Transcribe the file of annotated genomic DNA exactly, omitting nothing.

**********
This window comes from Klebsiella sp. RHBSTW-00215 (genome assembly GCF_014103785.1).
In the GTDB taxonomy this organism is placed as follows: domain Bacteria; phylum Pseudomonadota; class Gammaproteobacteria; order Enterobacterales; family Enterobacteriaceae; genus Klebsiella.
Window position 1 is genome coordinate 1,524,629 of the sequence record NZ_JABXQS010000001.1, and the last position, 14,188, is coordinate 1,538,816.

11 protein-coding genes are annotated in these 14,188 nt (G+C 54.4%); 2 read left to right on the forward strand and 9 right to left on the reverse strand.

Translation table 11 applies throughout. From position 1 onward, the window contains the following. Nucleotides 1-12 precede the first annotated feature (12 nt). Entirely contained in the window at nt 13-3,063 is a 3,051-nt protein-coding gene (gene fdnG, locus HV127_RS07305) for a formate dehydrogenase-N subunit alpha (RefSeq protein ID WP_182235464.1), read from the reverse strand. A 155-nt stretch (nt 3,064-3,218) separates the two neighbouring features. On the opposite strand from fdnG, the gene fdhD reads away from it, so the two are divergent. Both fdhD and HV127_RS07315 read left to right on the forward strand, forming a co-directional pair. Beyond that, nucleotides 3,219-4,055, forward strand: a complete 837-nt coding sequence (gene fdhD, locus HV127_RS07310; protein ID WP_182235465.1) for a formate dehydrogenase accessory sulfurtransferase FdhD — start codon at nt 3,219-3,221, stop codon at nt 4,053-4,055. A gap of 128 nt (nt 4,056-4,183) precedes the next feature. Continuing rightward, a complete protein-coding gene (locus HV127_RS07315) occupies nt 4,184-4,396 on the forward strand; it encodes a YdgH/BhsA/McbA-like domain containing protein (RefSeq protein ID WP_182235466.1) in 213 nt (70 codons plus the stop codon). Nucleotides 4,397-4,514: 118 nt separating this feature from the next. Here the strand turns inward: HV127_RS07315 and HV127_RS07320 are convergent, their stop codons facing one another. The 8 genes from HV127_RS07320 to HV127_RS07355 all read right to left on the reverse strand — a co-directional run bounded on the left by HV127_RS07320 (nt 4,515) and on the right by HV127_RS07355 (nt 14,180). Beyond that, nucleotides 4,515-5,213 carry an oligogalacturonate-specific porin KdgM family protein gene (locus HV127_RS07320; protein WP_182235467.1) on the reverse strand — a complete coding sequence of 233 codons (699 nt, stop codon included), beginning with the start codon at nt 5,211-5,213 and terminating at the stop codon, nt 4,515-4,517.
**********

This window comes from Klebsiella sp. RHBSTW-00215 (genome assembly GCF_014103785.1).
In the GTDB taxonomy this organism is placed as follows: domain Bacteria; phylum Pseudomonadota; class Gammaproteobacteria; order Enterobacterales; family Enterobacteriaceae; genus Klebsiella.
Window position 1 is genome coordinate 1,524,629 of the sequence record NZ_JABXQS010000001.1, and the last position, 14,188, is coordinate 1,538,816.

11 protein-coding genes are annotated in these 14,188 nt (G+C 54.4%); 2 read left to right on the forward strand and 9 right to left on the reverse strand.

Translation table 11 applies throughout. From position 1 onward, the window contains the following. Nucleotides 1-12 precede the first annotated feature (12 nt). Entirely contained in the window at nt 13-3,063 is a 3,051-nt protein-coding gene (gene fdnG, locus HV127_RS07305) for a formate dehydrogenase-N subunit alpha (RefSeq protein ID WP_182235464.1), read from the reverse strand. A 155-nt stretch (nt 3,064-3,218) separates the two neighbouring features. On the opposite strand from fdnG, the gene fdhD reads away from it, so the two are divergent. Both fdhD and HV127_RS07315 read left to right on the forward strand, forming a co-directional pair. Beyond that, nucleotides 3,219-4,055, forward strand: a complete 837-nt coding sequence (gene fdhD, locus HV127_RS07310; protein ID WP_182235465.1) for a formate dehydrogenase accessory sulfurtransferase FdhD — start codon at nt 3,219-3,221, stop codon at nt 4,053-4,055. A gap of 128 nt (nt 4,056-4,183) precedes the next feature. Continuing rightward, a complete protein-coding gene (locus HV127_RS07315) occupies nt 4,184-4,396 on the forward strand; it encodes a YdgH/BhsA/McbA-like domain containing protein (RefSeq protein ID WP_182235466.1) in 213 nt (70 codons plus the stop codon). Nucleotides 4,397-4,514: 118 nt separating this feature from the next. Here the strand turns inward: HV127_RS07315 and HV127_RS07320 are convergent, their stop codons facing one another. The 8 genes from HV127_RS07320 to HV127_RS07355 all read right to left on the reverse strand — a co-directional run bounded on the left by HV127_RS07320 (nt 4,515) and on the right by HV127_RS07355 (nt 14,180). Beyond that, nucleotides 4,515-5,213 carry an oligogalacturonate-specific porin KdgM family protein gene (locus HV127_RS07320; protein WP_182235467.1) on the reverse strand — a complete coding sequence of 233 codons (699 nt, stop codon included), beginning with the start codon at nt 5,211-5,213 and terminating at the stop codon, nt 4,515-4,517.